In fact, the very last thing everyone wants to see whilst scrolling through their newsfeed is a bunch of girls lashing out at each other and picking at each other’s flaws and insecurities for literally everyone to see. Not only is it awkward to read, but it’s just not classy.
To make Paola life better for everyone, I have a few suggestions. First, don’t believe everything you hear. Most of the time, your “factual information” is actually quite the contrary. Don’t risk ruining someone else’s reputation by passing along false information. Like… just don’t do it, bro. Second, don’t judge. You never know what someone may be going through behind closed doors. Always consider a story from both sides before passing any sort of judgement. Don’t know the full story? Then you have no right to judge. Finally, keep it off Facebook. Resorting to calling people out by posting things online is the mark of a coward. If you have a problem with someone, talk it out in person. Not by yelling and cussing each other out, but by actually having a civil discussion. It’s really not that difficult—just be good to each other. Simple as that.
The Reporter •November2012
Let small things slide
libby rayne opinion editor The feelings I am about to express, are feelings that have built up inside my bones for the entirety of my high school career. There are few things that really anger me about people. A major one is when people are judgmental. Ever since I started high school, I have noticed it. People judge other people on a daily basis. Whether it is a smug glance in the hall or an unpleasant comment, I see and hear it far too often. No matter what the situation is, it is unneeded. There is absolutely no reason to be so harsh on everyone else. It is uncalled for. I implore everyone to stop. Take a moment and think about what you or someone else did in regards to someone else. Think: does it even matter? What will this feeling even accomplish? I hate when I come to school and try to be myself, and in turn, I get judged. Freshman year my friends and I sat at a table with upperclassmen. I guess we laughed a little too loud because we were given dirty looks everday after that. It did not intimidate me or hurt my feelings, but I did lose respect for those girls. It is hard to believe so much bigotry is present in the students at school. A good amount of things we learn in school teach us to not judge others. To Kill A
Mockingbird, The Scarlett Letter and Warriors Don’t Cry are all a part of that curriculum. Yet no one blinks an eye or tries to connect these works to their own life by learning from the lessons they teach. All of these novels portray the idea that judging others is going to get you nowhere. Every Tom, Dick, and Harry scold and scoff at The Holocaust, 9/11, and so forth, yet continue to express the same feelings of hatred towards those around them. We still critique others, though. Quite frankly it is hard not to. There is a point however, when it all crosses a line. It goes too far when feelings of arrogance, haughtiness or bitterness start to erupt in your thoughts and actions. That is not a worthy way to live. Spending time finding things wrong with other people is a waste. It truly is sad to me when I see people living their lives like that. They are missing out. Here is a solution. Do not be so easy to anger. Do not take everything someone does so personally. It is their life, not yours. You cannot judge someone if you don’t know them, so stop trying. Looking at everyone else from a pretentious perspective is quite a challenge. Eventually you will wear yourself out. It is not worth your time. My Grandpa Bill quoted a famous biblical quote the other day, “Judge not least ye be judged.” Instead of wasting energy on crushing someone else’s character, live your life to its fullest potential. Enjoy the company of others, talk to someone even if you are not friends, get out of the house and off your phone, laugh loudly, love deeply and make everyday a spontaneous decision that will shape into a lifetime memory.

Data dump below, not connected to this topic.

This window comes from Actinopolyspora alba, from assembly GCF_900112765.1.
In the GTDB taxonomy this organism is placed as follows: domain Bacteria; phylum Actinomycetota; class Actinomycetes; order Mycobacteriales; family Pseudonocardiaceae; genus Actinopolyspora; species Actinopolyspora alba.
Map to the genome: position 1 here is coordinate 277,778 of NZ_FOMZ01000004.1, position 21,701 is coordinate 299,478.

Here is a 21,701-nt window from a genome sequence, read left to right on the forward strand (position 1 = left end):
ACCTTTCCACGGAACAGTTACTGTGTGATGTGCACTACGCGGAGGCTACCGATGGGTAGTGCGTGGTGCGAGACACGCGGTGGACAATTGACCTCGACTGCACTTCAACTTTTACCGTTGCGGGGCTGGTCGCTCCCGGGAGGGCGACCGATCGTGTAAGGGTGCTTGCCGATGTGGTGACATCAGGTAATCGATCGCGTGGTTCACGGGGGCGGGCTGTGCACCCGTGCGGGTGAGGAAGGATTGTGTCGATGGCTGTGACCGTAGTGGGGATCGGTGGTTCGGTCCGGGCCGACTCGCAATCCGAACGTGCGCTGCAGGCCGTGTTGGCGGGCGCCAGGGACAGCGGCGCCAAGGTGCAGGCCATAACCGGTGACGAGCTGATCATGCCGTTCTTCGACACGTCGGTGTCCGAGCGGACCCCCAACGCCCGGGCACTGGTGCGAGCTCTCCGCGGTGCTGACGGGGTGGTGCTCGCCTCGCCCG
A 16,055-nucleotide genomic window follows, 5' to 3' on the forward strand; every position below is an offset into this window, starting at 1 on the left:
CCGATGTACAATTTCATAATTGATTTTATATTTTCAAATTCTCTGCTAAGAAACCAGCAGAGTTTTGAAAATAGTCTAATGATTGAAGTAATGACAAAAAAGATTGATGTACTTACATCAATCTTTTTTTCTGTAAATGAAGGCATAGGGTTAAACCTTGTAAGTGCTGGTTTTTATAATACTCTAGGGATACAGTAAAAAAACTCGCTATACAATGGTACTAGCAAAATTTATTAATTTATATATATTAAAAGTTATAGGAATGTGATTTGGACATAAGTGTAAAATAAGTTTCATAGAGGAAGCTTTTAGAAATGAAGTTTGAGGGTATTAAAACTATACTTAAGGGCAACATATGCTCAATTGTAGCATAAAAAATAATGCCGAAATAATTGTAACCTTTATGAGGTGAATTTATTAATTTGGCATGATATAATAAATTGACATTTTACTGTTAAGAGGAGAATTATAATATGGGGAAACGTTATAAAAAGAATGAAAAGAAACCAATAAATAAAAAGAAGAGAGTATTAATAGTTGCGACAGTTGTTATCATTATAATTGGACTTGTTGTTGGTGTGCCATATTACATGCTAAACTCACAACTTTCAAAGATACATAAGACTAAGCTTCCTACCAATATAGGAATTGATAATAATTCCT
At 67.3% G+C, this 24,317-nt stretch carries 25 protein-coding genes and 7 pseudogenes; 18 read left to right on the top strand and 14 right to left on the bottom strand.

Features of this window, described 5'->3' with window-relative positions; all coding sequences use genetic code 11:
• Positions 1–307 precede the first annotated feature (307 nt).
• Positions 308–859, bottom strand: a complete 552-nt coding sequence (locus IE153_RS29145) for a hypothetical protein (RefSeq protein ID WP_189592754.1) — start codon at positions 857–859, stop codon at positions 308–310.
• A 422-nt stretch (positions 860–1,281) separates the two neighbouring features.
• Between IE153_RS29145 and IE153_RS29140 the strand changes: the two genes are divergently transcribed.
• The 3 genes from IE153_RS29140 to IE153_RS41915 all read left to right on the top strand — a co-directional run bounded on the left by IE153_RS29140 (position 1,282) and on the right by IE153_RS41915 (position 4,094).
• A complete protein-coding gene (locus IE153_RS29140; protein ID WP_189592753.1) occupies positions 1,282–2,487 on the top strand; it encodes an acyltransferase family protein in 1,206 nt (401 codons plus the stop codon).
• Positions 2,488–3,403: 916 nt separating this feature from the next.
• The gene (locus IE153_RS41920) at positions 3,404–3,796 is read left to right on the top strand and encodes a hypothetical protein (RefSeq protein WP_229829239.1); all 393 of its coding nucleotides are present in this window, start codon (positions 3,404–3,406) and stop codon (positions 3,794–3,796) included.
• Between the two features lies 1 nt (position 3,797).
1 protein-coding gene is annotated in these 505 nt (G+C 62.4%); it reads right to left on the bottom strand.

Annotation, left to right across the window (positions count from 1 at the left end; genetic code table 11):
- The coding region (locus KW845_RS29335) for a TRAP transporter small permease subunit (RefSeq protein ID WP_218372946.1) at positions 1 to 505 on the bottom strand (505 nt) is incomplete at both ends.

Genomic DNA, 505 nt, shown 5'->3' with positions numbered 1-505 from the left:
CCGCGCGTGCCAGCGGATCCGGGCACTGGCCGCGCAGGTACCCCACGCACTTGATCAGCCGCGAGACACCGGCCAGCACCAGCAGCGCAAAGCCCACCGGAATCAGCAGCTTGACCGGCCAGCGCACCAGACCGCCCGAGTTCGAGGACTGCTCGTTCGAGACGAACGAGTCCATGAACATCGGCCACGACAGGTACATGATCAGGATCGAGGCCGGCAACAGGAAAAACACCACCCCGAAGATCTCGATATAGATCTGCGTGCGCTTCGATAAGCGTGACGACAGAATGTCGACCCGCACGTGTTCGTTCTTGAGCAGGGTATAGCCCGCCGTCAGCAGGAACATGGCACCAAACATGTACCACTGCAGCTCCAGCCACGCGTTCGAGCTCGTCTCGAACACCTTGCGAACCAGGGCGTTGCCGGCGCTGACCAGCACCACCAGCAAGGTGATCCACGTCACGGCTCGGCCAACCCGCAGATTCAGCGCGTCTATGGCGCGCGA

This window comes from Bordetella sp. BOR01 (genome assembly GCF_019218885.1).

staff editorial w
Cross ing the line When is it fair to say ‘enough is enough?”’ I’m sure everyone has been bullied at least once in their life. It’s a part of growing up. Today, it has been taken too far. Because of bullying and people not knowing when to stop, suicide is the third leading cause of death for youth between 15 - 24 years of age, according to the CDC. Third. Leading. Cause. We are killing each other through acts of hatred and violence. There was bullying 30 years ago. The only difference is today we have the internet, cell phones, video cameras, etc. I appreciate that technology can make my communication and school work easier. But like weapons, if they fall into the wrong hands, destruction will occur. It makes it easier for bullies to put up a wall and say/do things they would never do in person. In a number of cases, cyber bullying goes too far. Recently, Amanda Todd, 15,